Mind the Semantic Gap

David E. Millard, Nicholas Gibbins, Danius T. Michaelides, Mark J. Weal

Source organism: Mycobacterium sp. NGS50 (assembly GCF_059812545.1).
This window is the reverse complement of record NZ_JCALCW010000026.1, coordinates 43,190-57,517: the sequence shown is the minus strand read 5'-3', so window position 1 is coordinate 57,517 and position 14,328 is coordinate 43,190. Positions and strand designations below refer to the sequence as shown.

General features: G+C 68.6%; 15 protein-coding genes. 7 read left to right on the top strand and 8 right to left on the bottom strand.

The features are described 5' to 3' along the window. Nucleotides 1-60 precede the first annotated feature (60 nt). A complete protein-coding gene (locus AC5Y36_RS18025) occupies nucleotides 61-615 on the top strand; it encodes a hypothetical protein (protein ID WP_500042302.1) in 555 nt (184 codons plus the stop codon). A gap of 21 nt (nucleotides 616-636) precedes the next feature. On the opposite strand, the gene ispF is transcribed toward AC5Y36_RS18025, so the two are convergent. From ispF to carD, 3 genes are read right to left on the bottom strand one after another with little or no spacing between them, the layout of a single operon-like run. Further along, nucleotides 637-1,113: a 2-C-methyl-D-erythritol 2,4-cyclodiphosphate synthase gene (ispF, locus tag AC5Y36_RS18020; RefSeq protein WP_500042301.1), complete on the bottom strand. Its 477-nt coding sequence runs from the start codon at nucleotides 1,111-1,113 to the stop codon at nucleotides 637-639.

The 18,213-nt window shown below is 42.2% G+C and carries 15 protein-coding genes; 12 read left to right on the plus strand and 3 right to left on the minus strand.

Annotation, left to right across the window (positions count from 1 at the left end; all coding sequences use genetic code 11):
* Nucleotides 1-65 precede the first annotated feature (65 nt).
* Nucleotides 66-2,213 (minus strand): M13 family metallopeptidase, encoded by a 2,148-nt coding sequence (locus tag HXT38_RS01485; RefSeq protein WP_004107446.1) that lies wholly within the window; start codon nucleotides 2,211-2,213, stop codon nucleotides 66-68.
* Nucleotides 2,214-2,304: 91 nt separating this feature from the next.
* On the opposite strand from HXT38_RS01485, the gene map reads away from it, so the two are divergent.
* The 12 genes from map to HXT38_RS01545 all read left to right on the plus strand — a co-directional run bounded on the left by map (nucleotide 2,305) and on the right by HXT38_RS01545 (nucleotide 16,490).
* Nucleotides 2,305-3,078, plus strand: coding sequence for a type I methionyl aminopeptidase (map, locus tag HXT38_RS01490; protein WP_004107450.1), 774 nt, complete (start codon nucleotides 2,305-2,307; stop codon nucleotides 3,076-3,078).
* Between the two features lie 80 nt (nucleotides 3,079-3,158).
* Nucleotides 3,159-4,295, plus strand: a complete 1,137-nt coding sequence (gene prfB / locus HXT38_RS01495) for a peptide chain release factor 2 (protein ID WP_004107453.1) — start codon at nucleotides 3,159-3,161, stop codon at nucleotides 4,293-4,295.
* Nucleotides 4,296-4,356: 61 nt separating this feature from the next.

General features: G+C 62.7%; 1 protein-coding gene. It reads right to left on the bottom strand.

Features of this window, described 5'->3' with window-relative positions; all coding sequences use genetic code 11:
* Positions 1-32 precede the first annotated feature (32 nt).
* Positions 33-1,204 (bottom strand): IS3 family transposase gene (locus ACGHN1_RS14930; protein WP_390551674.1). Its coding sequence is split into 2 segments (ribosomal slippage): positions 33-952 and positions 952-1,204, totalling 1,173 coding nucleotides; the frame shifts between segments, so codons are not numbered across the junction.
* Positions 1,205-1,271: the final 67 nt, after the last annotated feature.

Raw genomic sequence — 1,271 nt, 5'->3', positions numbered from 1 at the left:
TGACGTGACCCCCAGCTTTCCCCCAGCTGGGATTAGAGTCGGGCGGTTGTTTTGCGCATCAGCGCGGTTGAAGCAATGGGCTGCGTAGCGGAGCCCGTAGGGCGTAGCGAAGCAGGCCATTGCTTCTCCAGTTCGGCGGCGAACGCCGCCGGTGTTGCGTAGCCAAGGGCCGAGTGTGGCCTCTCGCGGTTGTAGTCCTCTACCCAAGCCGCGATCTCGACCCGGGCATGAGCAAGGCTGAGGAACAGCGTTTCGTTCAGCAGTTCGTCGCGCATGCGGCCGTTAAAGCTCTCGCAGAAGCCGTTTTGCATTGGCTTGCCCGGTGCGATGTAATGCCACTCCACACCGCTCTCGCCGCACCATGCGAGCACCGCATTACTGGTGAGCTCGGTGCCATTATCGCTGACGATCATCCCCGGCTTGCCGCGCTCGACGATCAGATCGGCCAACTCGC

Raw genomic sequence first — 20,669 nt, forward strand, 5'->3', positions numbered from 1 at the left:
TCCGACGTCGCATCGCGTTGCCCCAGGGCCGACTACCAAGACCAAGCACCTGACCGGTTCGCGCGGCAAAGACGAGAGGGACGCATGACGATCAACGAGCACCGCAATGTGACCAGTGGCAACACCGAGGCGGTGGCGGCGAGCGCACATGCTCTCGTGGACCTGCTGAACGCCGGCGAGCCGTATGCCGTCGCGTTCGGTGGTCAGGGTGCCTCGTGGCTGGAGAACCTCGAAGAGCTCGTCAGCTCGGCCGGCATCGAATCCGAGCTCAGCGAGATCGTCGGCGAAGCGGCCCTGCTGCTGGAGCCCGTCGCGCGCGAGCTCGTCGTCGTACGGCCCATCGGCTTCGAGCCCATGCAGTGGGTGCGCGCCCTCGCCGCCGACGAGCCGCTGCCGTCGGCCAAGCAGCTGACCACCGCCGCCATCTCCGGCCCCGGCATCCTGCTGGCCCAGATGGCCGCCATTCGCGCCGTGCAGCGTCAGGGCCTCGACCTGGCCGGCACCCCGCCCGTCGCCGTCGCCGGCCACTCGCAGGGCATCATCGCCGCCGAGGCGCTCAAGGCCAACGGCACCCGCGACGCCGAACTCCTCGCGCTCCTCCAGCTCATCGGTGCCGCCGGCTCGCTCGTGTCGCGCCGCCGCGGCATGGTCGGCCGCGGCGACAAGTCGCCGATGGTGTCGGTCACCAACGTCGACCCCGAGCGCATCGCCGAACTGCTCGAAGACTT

Hypertext can be seen as a logic representation, where semantics are encoded in both the textual nodes and the graph of links. Systems that have a very formal representation of these semantics are able to manipulate the hypertexts in a sophisticated way; for example by adapting them or sculpting them at run-time. However, hypertext systems which require the author to write in terms of structures with explicit semantics are difficult/costly to write in, and can be seen as too restrictive by certain authors because they do not allow the playful ambiguity often associated with literary hypertext. In this paper we present a vector-based model of the formality of semantics in hypertext systems, where the vectors represent the translation of semantics from author to system and from system to reader. We categorise a variety of existing systems and draw out some general conclusions about the profiles they share. We believe that our model will help hypertext system designers analyse how their own systems formalise semantics, and will warn them when they need to mind the Semantic Gap between authors and readers.


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